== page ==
So why does a book like “The Runaway Bunny” spared from the most intellectual cynicism while a book like “I Will Love You Forever” by Robert Munsch will be joked about and humored behind closed doors as being “creepy and dark” in disguised as a children’s book?

Well, based off my own experience reading the book itself, there may be some debatable discrepancy as to the actions of the mothers in both books.

In The Runaway Bunny, it is established that the mother in her sweet nature, is humoring the child and that most of her attempts as appearing as silly as possible, were meant to be imaginative on purpose. She appears, in modern terms, to be humoring the child along and saying “Oh yeah and then what?” gently challenging her child, but at the same time, it comes off that she is not upset but gently ribbing the child into giving up on his own and deciding that mom is a pretty okay person after all.

In I Will Love You Forever, we have our mother in this book who is still a kind, gentle, nurturing woman to her son. She sings to him and reminds him since he was first held in her arms, that no matter what, she will be his baby and she will love him. Okay, that is not bad, after all it is important in early days of infancy for that mother and child to have a close bonding with each other, and the mother shows it by singing a special song to her son and rocking him. You can’t argue its a sweet and touching scene that will make you tear up and she always repeats this mantra to her son….at night. Every night while he is asleep. However, when you continue reading “I Love You Forever” and compared it to “The Runaway Bunny” book, you kinda note how very different these two are. And it seems as if the Mother Rabbit is more grounded to reality than the human mother. Who, even when the child is a grown adult and living on his own, will she still drive out in the middle of the night carrying a ladder and will still crawl into his bedroom at night and rock him to sleep.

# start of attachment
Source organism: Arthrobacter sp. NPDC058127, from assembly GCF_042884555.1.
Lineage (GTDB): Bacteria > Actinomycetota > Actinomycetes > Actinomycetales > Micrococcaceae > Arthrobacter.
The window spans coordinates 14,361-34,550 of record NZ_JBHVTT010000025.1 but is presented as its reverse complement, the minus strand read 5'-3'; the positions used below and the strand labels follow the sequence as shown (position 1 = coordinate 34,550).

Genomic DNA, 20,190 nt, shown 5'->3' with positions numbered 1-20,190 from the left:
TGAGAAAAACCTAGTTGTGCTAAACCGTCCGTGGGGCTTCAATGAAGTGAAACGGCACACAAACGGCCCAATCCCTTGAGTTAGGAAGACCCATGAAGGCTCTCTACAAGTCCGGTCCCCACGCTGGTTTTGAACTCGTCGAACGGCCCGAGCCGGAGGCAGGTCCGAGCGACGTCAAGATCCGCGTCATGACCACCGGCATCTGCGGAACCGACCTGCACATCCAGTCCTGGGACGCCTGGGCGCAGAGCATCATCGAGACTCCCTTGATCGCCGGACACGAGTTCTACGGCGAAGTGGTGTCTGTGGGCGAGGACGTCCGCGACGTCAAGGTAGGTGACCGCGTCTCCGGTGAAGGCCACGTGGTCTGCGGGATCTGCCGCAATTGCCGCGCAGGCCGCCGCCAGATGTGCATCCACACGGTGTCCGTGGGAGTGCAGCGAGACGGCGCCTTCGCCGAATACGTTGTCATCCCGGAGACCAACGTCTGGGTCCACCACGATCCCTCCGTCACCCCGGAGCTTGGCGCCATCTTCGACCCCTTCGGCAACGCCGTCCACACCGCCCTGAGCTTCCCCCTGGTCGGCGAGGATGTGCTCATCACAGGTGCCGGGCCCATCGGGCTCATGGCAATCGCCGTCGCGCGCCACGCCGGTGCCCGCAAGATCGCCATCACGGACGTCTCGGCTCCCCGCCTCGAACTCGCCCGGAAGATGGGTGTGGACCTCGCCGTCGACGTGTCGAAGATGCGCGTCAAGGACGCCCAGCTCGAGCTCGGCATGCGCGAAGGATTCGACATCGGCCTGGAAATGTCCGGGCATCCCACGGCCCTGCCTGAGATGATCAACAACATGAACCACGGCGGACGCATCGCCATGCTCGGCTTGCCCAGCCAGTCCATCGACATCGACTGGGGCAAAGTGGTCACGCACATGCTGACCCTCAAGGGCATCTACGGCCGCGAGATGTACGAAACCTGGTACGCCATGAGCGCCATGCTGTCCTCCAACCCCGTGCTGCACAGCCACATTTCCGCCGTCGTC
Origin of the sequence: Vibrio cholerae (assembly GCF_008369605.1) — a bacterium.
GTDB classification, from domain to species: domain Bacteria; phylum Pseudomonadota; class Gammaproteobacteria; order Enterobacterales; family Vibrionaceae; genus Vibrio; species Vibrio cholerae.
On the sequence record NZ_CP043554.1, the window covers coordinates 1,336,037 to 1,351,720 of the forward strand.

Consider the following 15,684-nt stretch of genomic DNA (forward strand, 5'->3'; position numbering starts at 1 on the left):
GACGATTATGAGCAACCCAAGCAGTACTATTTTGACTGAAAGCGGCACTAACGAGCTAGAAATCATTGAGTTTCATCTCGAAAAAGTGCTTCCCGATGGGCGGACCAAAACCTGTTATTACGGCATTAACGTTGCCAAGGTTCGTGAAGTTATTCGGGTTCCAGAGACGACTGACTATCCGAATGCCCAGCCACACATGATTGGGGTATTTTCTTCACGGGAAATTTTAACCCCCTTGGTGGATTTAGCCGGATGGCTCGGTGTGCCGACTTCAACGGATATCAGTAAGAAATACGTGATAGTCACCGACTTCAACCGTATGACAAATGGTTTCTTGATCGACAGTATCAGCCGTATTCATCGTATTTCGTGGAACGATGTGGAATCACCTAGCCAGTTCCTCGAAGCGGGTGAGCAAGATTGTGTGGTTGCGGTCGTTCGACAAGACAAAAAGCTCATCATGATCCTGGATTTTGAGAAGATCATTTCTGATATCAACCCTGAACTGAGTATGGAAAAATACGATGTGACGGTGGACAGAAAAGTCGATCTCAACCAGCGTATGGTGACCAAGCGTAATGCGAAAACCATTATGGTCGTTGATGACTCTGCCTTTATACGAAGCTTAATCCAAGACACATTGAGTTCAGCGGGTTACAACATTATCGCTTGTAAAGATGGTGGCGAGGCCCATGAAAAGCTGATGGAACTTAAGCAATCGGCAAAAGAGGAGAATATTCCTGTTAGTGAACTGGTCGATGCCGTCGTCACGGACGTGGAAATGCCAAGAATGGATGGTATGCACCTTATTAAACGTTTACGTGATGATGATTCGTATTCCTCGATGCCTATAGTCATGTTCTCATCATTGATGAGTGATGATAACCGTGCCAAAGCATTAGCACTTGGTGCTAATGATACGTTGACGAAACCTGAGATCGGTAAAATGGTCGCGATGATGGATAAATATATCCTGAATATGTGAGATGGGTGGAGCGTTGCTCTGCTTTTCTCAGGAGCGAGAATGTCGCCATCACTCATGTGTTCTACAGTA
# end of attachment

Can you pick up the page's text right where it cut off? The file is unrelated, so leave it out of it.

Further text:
Without considering the fact that maybe he already has someone sharing the bed with him. Like a wife perhaps?

“Quick little kitten! Go get help! GO GET HELP!”

Just imagine how awkward in real life that would be?

The book sounds and looks all well and find, don’t get me wrong, but when it gets up to the point where the mother is basically using a ladder to climb into the grown son’s bedroom at night to cradle him to sleep….

That was where suspension of disbelief decided to go take a cruise.

Here, with “The Runaway Bunny” there is no passage of time to show us that the mother bunny would always love her baby. We are shown not told that she would through examples in terms an imaginative child would understand and appreciate. In the here and now, their relationship will proceed to be stronger and healthier than it was before. Even when we (the reader) never can figure out why the baby bunny just decided he wanted to run away that day in the beginning of the story (maybe he was upset, wanted attention, didn’t feel loved by his mom for some reason, had an adventurous streak in him) we still know that the bond between them is for real.

There is honestly no reason why any kind would not enjoy this book, I would recommend this book for children ages 5-7 since it seems to fit in the simplicity of their reading comprehension level and find eye candy in the colorful artwork and message of the story. Particularly, given the characters a book for both Easter reading and a bedtime story.

Oh and don’t worry, we will go more in-depth into the book “I Will Love You Forever” later on.